Family Secrets

Reviewed by Gisèle M. Baxter

One assumption often made about small town life is that everyone knows everyone else, which would seem to make keeping secrets difficult. Another assumption, however, is of a sort of general reticence that seems at odds with this age of social media and the pressure to be constantly connected, so that small towns seem dislocated in time even when used as the settings for contemporary novels.

Monique Polak’s young adult novel Miracleville is set in the present, in the Quebec town of Sainte-Anne-de-Beaupré, where two teenaged sisters respond in different ways to their family’s catering to the influx of tourist pilgrims drawn by the saint’s association with healing miracles. The elder Ani is herself religious, while her younger sister Colette is wild and boy-crazy. Ironically, Colette responds more practically when their mother is injured: while Ani frantically reads accounts of miracles, Colette reveals an almost instinctive ability to care for the paralyzed woman as she inches towards therapy and recovery. The events push Ani into a process of discovery: as she strives to learn more about the basis of her faith, she finds herself learning more about a priest who has been an influence on her, and about her mother, who despite her physical similarity to Ani, was in her youth much more like Colette.

Miracleville’s use of Ani’s voice, present tense, and frequent dialogue propels the plot, and allows for identification with this girl’s quest for identity, if not with her preoccupations. The tone is brisk, often comical and straightforward, yet there is a keen sense of observation in the precisely chosen detail. The pace offsets what could otherwise be an overabundance of pathos and melodrama given the number of issues this short novel introduces: the discovery of sexuality, the loss of faith, the betrayal
of vows, disability, misplaced desire, and the intimacy and limitations of small town life. Polak’s well-established reputation as a children’s/young adult writer is apparent in the confidence with which she maintains this balancing act. As is often the case in fiction assuming a young audience and dealing with personal crisis, the resolution is perhaps a little too neat, but there is still a sense of latency, appropriate given the ages of the sisters. Miracleville would make a good prelude to discovery of Dodie Smith’s supremely confident bildungsroman I Capture the Castle, which defies easy audience assumptions.

Jamie Zeppa is better known as an essayist and travel writer, whose Beyond the Sky and the Earth: A Journey into Bhutan has been much lauded. Every Time We Say Goodbye bodes well for her addition of novelist to her writing resume. This family saga spans much of the twentieth century, focusing on several generations of a family in Sault Ste. Marie, and the eventual discovery of truths about parentage by Dawn Turner as she grows up in the latter part of the century and strives to find a niche, a sense of home and belonging. Zeppa’s use of a fairly even third-person narrative allows several characters a voice and perspective, while also permitting a fairly detailed development of setting: this is a very specifically located novel. The departure from strict chronology through the frequent insertions of Dawn’s story allows a greater sense of cause and effect, of transitions in attitude and opportunity, and gives a greater depth to the story’s eventual arrival at revelation and overtures of forgiveness and reconciliation. Given the intensely personal nature of the story, the maintenance of third-person narration does seem to rob Zeppa’s tale of a strong sense of differentiation of personality among its key characters. However, Zeppa does not aim at the sort of regional Gothicism or eccentricity sometimes associated with chroniclers of a small specific place. The evenness of tone keeps the novel from the sort of sentimentality and melodrama its densely clustered series of events might otherwise achieve, and yet allows for more depth and detail, and a subtle sense of the transition of eras, than the rapid pace and relative economy of Miracleville.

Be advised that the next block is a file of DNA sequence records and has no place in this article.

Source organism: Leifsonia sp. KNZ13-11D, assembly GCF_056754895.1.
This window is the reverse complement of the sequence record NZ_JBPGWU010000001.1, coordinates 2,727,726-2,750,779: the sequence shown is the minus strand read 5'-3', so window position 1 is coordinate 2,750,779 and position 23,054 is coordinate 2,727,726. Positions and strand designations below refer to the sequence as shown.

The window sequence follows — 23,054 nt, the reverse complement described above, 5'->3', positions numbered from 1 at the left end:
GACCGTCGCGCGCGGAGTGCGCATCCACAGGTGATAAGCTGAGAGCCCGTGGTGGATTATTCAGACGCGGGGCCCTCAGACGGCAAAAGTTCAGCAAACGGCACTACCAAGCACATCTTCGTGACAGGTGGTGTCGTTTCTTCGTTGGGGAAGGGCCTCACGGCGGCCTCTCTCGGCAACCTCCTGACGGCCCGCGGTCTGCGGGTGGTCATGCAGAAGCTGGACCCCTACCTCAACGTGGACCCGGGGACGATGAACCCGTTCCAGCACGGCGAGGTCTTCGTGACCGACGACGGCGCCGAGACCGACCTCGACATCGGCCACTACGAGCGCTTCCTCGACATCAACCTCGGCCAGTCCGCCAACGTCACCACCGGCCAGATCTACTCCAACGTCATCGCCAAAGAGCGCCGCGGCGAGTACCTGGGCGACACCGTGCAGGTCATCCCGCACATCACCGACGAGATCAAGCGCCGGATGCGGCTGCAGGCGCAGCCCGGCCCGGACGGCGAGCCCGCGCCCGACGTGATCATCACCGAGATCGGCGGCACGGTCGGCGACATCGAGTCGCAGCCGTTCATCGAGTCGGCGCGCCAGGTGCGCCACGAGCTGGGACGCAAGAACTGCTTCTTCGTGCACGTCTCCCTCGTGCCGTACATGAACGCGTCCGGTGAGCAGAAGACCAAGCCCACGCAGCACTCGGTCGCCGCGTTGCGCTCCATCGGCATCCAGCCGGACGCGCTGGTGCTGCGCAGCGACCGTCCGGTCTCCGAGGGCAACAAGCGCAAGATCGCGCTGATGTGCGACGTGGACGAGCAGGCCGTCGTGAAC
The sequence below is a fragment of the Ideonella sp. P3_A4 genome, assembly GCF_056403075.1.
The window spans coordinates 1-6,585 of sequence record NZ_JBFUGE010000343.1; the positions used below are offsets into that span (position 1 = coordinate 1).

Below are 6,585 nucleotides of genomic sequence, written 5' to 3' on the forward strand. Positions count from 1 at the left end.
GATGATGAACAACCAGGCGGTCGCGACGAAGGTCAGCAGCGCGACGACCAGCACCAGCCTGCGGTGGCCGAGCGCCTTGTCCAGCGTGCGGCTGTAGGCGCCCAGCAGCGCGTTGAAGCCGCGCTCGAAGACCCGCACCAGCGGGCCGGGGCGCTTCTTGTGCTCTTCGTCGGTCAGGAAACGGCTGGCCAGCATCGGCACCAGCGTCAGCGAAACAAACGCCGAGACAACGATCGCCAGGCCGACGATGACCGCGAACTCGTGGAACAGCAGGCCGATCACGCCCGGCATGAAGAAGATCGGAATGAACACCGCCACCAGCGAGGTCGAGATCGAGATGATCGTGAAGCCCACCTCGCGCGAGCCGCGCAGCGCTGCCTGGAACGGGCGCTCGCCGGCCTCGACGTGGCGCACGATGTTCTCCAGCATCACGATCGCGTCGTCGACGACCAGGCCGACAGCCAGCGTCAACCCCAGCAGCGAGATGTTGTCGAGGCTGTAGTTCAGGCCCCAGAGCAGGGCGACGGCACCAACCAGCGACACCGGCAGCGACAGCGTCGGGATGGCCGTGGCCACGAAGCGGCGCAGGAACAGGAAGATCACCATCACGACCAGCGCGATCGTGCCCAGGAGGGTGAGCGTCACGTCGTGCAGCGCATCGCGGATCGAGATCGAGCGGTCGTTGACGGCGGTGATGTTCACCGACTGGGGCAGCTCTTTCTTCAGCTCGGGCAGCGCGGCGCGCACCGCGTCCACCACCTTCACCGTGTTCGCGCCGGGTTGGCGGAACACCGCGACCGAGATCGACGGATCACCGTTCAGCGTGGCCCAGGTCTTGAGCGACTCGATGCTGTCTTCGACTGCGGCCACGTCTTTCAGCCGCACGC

This is unsurprising, as Every Time We Say Goodbye is a story partly concerned with youth, rather than a story primarily aimed at a young audience. And yet, while Zeppa takes on all stages of life through her characters, she is perhaps most effective in narrating Dawn’s childhood, in the way she captures the child’s imperfect comprehension of observed, absorbed detail, and the child’s increasingly determined yearning for a reliable family and a place in the world.

This review “Family Secrets” originally appeared in Canadian Literature 214 (Autumn 2012): 183-84.

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